“Puny god.”

I understand the historical context is important and context remains important today. Most people still seem unable to function without a deity guiding their existence. It’s particularly necessary for those who don’t comprehend how morality works. Religion may impede the ascent of civilisation but it’s also important in preventing its collapse. Poking at the holes might be dangerous.

5. wmmbb - May 16, 2012

Death is nevertheless a big deal for consciousness human beings. Death is associated with grief and loss, and raises questions about meaning of each and every life as well as how consciousness fits into the matrix of energy, matter, living and evolution.

We can observe that the lights have gone out, and we can conclude that the person has gone to sleep, gone forever, or moved on.Can we constructively speculate about things that we cannot directly observe? Well that is the difference between the natural philosophies represented by Newtown and Einstein.

To take the side of those who opposed the ascent of rationalism, beginning with Descarte and continuing through the Reformation, the Enlightenment and Industrialization, they were arguing against a reductionist view of the human being. For example, this is expressed in the Taylorist model of human worker as a cog in the organizational machine.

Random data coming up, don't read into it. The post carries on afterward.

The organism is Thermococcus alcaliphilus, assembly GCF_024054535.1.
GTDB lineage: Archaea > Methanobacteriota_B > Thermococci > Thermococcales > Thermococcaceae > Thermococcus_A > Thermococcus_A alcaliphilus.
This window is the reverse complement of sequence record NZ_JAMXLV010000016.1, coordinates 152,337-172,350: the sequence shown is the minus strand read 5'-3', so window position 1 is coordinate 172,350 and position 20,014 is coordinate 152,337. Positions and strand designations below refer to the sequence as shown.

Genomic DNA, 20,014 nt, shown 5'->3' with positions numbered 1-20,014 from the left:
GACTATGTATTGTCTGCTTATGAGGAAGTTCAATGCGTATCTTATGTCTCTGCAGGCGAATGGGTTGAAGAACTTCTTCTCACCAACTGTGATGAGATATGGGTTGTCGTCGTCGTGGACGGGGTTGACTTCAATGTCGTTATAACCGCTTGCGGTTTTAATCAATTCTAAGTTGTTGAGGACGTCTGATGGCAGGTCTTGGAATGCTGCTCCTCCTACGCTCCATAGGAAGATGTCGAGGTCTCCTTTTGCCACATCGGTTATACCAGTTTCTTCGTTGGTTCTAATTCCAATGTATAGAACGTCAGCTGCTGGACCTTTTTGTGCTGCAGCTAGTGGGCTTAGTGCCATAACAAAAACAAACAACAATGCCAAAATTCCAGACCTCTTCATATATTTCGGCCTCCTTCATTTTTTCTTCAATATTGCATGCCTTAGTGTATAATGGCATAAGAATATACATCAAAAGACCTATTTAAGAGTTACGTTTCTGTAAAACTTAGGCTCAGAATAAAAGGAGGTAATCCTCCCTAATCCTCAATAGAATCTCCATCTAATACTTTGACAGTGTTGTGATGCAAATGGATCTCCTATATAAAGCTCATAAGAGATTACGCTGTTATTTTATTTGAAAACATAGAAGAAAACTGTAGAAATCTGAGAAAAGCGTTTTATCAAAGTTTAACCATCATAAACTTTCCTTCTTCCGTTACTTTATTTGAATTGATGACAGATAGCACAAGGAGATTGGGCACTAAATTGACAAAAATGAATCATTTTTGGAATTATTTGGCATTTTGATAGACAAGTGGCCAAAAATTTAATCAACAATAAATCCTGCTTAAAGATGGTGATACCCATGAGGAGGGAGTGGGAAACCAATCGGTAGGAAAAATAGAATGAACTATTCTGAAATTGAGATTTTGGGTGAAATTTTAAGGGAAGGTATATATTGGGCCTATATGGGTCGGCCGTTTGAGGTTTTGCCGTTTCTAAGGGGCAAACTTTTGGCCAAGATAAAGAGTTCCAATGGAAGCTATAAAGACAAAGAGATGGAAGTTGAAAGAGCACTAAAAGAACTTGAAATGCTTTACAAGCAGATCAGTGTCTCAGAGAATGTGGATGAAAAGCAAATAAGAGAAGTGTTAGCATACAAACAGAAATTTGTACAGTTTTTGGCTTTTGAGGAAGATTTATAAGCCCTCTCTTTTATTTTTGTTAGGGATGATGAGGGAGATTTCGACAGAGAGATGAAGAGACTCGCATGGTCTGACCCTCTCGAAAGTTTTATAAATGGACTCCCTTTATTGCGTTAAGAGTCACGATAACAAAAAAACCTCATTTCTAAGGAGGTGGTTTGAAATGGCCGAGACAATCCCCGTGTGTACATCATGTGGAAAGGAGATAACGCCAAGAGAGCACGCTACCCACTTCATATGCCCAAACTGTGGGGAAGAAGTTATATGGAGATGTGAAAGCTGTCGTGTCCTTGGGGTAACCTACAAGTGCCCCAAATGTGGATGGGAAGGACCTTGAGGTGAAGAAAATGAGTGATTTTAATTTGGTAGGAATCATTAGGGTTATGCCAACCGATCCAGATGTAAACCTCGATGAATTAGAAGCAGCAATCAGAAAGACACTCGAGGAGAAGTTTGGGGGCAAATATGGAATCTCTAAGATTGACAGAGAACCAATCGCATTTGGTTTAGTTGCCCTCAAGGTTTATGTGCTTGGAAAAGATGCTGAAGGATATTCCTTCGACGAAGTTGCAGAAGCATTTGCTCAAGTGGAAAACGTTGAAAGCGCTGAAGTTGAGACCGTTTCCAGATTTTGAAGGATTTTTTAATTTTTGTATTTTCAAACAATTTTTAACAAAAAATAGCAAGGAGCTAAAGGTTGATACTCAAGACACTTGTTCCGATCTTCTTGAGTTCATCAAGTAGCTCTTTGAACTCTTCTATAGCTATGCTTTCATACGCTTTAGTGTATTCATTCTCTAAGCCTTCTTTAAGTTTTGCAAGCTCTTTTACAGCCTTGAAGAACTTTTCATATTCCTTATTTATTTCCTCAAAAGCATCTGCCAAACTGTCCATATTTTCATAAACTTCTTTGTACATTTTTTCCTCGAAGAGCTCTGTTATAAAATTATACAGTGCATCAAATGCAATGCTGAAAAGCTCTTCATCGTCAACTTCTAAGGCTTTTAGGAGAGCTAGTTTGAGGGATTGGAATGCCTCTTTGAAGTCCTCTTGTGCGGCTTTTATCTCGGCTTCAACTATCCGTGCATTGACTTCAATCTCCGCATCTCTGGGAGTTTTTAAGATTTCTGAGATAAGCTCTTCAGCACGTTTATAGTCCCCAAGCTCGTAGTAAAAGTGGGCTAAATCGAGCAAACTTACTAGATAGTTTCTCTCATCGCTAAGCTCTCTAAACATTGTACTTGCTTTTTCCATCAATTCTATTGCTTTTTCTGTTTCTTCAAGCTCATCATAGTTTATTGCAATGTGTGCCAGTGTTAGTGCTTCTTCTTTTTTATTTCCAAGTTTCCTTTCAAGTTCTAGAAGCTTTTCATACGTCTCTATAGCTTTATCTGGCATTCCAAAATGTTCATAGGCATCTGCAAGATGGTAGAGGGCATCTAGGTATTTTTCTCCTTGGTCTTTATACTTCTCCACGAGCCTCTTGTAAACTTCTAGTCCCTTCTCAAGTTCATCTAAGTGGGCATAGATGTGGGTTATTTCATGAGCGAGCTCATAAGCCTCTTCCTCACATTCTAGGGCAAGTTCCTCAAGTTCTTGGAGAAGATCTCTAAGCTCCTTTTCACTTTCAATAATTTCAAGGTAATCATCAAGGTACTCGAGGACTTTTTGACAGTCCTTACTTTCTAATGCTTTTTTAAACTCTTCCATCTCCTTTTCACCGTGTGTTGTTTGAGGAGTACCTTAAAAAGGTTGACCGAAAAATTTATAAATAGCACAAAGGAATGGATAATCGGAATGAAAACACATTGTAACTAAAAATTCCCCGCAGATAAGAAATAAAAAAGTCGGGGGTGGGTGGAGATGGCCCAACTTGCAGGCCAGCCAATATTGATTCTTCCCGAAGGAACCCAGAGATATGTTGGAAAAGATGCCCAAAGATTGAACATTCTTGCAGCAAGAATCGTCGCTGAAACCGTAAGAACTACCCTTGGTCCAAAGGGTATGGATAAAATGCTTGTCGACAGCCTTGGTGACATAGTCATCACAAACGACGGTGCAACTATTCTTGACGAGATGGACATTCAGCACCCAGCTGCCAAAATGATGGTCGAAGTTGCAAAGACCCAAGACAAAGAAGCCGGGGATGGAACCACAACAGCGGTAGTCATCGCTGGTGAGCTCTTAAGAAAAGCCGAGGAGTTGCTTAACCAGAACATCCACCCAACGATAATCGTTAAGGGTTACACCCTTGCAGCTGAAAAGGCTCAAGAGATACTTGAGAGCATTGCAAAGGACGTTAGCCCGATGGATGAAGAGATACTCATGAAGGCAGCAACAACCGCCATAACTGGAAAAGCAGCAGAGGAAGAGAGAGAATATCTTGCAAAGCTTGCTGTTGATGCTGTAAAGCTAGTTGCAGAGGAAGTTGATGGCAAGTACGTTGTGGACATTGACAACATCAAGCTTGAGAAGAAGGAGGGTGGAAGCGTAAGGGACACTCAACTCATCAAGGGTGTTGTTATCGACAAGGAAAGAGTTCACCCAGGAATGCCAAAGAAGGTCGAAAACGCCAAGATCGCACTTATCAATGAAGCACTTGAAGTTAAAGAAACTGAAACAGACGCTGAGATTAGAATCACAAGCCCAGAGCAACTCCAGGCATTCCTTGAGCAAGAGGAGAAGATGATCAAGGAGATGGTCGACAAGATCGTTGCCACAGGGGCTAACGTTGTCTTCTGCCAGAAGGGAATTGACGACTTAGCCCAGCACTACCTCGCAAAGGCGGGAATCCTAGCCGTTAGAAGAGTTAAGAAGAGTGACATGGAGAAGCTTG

And such people, have made a significant contribution to modern life. The example of Thomas More, although his role in the burning of heretics is unsavoury, established the defence of conscience in law. As well, basing their practice on their understanding on the Jesus teaching and their own individual inner light, the Quakers have had an influence far beyond their numbers, not only in the abolition of slavery in the British Empire and in other aspects of colonial policy, and model that was provided for some time by the Commonwealth of Pennsylvania.